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Astronomers have once again combined the observing powers of NASA’s James Webb Space Telescope and Hubble Space Telescope to create one of the most detailed and colorful portraits of the cosmos, just in time for the holidays.
The new image, by the research team that also includes astronomer Dr. Lifan Wang of Texas A&M University, called the Christmas Tree Galaxy Cluster, combines visible light from Hubble with infrared light detected by Webb to demonstrate MACS0416, a cluster of galaxies about 4.3 billion light-years away. Soil. Because the cluster is able to magnify light from more distant background galaxies through a phenomenon known as gravitational lensing, it has allowed researchers to identify magnified supernovae and even very highly magnified individual stars.
“We call MACS0416 the Christmas Tree Galaxy Cluster, both because it is so colorful and because of the flickering lights we find within it,” says astronomer Dr. Haojing Yan of the University of Missouri, lead author of one of the two papers describing the scientific results. . The paper, co-authored by Wang, has been accepted for publication in The Astrophysical Journal.
Wang, a member of the Texas A&M Department of Physics and Astronomy and the George P. and Cynthia Woods Mitchell Institute for Fundamental Physics and Astronomy since 2006, is part of a time-domain astronomy team using JWST to discover the first-ever supernovae, including the oldest ever dates from a time when the universe was more than 3 billion years old. The international collaboration, known as the Prime Extragalactic Areas for Reionization and Lensing Science (PEARLS), is led by astronomer Dr. Rogier Windhorst of Arizona State University and is credited with collecting the data that led to the discoveries.
One of the team’s tactics is to use Webb’s unparalleled observational power to look for objects that vary in perceived brightness over time, known as transients. In a 2017 white paper published ahead of JWST’s launch, Wang and his co-authors predicted that the telescope would find a few such transients in a single shot using its powerful main camera, the Near Infrared Camera (NIRCam). Wang cites the MACS0416 image and the 14 transients it contains as positive evidence, noting that the discoveries exceed the team’s predictions.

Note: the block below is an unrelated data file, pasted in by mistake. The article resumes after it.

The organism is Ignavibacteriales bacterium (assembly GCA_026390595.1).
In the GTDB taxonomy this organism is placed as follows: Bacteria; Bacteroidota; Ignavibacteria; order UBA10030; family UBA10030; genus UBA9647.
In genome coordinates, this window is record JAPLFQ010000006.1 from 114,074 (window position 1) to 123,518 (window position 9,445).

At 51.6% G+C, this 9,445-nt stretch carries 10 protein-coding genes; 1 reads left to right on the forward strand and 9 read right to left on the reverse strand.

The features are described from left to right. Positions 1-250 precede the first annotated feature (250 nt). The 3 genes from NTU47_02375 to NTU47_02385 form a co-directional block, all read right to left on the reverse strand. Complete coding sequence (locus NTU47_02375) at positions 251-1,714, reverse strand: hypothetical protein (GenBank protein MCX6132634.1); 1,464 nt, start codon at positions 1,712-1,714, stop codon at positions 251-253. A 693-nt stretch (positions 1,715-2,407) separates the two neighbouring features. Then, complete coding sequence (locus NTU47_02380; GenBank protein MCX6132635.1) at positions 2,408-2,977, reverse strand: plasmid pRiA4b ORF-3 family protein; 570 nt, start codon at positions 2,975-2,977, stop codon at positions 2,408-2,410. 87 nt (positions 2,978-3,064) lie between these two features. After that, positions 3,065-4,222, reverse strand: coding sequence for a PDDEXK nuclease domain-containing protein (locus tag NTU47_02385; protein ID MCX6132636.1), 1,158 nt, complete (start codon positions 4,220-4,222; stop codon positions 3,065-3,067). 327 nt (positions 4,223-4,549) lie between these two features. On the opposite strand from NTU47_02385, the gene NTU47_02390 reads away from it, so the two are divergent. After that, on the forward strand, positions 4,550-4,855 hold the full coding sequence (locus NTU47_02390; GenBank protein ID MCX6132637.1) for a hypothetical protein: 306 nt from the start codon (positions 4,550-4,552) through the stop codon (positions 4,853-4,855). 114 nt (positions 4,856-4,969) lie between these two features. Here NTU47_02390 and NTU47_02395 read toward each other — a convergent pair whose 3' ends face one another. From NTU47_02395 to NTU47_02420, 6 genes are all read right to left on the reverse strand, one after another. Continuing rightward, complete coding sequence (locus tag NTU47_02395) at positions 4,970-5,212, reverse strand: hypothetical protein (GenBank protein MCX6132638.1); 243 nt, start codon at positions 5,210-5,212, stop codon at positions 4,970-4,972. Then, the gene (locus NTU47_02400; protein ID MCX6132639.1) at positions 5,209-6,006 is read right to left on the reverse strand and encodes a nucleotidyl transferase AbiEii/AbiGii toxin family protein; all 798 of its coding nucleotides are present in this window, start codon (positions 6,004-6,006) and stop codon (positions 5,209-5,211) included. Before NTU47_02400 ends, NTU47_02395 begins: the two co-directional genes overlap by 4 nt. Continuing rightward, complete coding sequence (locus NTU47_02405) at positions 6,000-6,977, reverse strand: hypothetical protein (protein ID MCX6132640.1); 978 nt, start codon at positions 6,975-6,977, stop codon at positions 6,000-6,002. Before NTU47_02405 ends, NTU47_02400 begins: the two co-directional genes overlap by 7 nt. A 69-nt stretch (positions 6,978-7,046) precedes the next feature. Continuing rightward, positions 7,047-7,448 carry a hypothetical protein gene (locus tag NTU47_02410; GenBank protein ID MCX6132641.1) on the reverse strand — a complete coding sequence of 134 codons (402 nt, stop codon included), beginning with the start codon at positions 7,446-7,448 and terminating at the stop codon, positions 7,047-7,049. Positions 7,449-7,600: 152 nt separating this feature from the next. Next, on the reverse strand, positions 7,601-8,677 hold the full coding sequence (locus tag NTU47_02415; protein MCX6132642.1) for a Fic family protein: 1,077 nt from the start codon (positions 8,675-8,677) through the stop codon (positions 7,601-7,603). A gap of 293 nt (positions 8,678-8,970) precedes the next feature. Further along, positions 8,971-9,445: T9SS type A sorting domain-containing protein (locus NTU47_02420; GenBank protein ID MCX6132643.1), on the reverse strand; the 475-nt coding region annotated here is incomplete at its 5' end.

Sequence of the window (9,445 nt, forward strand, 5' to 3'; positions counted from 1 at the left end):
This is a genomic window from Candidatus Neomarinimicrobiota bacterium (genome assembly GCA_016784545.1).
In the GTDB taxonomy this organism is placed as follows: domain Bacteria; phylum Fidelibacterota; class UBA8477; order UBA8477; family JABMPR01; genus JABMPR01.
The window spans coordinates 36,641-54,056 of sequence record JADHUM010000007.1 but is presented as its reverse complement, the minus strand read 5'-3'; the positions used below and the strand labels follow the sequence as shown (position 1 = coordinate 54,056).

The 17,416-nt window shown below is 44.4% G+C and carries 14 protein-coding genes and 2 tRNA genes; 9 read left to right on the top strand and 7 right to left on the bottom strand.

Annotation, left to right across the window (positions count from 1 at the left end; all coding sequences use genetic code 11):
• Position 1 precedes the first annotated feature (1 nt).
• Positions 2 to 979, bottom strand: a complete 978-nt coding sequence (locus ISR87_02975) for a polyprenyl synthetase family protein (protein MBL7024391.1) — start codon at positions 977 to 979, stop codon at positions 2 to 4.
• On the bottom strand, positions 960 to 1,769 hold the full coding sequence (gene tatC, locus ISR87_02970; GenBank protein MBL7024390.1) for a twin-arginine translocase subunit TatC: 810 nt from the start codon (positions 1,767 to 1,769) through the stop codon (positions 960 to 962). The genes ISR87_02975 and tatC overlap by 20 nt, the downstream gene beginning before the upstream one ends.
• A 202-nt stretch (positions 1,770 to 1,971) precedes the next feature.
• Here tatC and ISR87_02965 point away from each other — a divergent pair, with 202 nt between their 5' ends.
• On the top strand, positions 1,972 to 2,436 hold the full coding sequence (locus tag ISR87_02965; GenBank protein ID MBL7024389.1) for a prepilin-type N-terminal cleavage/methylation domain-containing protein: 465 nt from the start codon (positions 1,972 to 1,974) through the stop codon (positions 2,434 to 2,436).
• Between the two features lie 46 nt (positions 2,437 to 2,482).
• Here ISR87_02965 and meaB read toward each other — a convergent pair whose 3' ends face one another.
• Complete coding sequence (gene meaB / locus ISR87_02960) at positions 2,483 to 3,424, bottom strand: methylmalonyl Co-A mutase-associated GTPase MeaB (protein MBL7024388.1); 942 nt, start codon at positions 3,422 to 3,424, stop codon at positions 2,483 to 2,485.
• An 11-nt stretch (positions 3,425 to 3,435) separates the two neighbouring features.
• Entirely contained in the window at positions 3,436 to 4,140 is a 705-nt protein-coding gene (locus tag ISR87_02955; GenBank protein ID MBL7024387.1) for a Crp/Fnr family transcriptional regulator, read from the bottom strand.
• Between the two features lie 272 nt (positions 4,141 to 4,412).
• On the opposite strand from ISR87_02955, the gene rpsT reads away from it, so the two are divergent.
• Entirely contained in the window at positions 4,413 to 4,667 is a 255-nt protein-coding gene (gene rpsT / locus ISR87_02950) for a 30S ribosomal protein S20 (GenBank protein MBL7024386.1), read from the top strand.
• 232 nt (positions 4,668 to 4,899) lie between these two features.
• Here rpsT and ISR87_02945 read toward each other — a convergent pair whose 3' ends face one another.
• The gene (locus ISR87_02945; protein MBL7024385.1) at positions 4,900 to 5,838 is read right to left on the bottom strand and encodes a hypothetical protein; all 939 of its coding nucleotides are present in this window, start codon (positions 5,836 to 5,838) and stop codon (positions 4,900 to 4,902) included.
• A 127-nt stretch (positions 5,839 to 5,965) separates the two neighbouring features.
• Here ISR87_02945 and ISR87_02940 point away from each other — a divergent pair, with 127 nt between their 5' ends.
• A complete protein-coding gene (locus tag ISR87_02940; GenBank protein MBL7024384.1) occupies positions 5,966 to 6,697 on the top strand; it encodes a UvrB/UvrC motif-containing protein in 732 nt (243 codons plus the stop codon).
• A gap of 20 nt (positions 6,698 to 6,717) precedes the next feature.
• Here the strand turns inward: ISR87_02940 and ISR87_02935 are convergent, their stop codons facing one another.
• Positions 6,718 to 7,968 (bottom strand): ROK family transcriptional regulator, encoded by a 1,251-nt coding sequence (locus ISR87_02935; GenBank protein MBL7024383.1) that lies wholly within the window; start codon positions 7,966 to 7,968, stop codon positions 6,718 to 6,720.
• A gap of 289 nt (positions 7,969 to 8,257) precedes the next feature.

“The JWST discovers a large number of transient objects, mainly supernovae, in the universe,” Wang said. “Not only does it find supernovas, it has also found stars in distant galaxies that are magnified by the gravitational field of nearby foreground galaxies.”
The discoveries were made through repeated observations of a region of sky in the direction of the cluster MACS0416. The Northern Ecliptic Pole (NEP), a region that JWST can continuously reference and collect data throughout the year, is ideal for acquiring time-domain observations in the future. Wang says the unprecedented sensitivity means that some supernovae, such as those from the explosions of white dwarf stars, can be detected throughout the universe, even back to the epoch when the universe was just beginning to form its first stars.
“There are two fundamental questions in astronomy: how did the first stars form and what is the nature of the forces driving the expansion of the universe?” Wang said. “The transients that JWST can discover will provide the data needed to answer these questions.
‘These discoveries show that JWST is the most powerful tool for studying the faint transients at the cosmic dawn, when the universe emerges from the dark age without stars to the current epoch. The supernovae it observes could trace the process of the first stars and the expansion of the universe to a time when the universe was less than 1 billion years old.”
Wang says some of these supernovae are likely the result of the death of low-mass stars, which evolve into white dwarfs and explode in thermonuclear explosions. Thanks to the lens stars, individual stars in the distant universe can be studied. These early stars are also likely to be very massive stars that produce extremely bright transients due to the so-called instability process of pair production.
“We expect that these ‘routinely discoverable’ transients will have great potential in answering the questions about the end of the cosmic dark age and the physics of the expansion of the dark universe,” Wang said.
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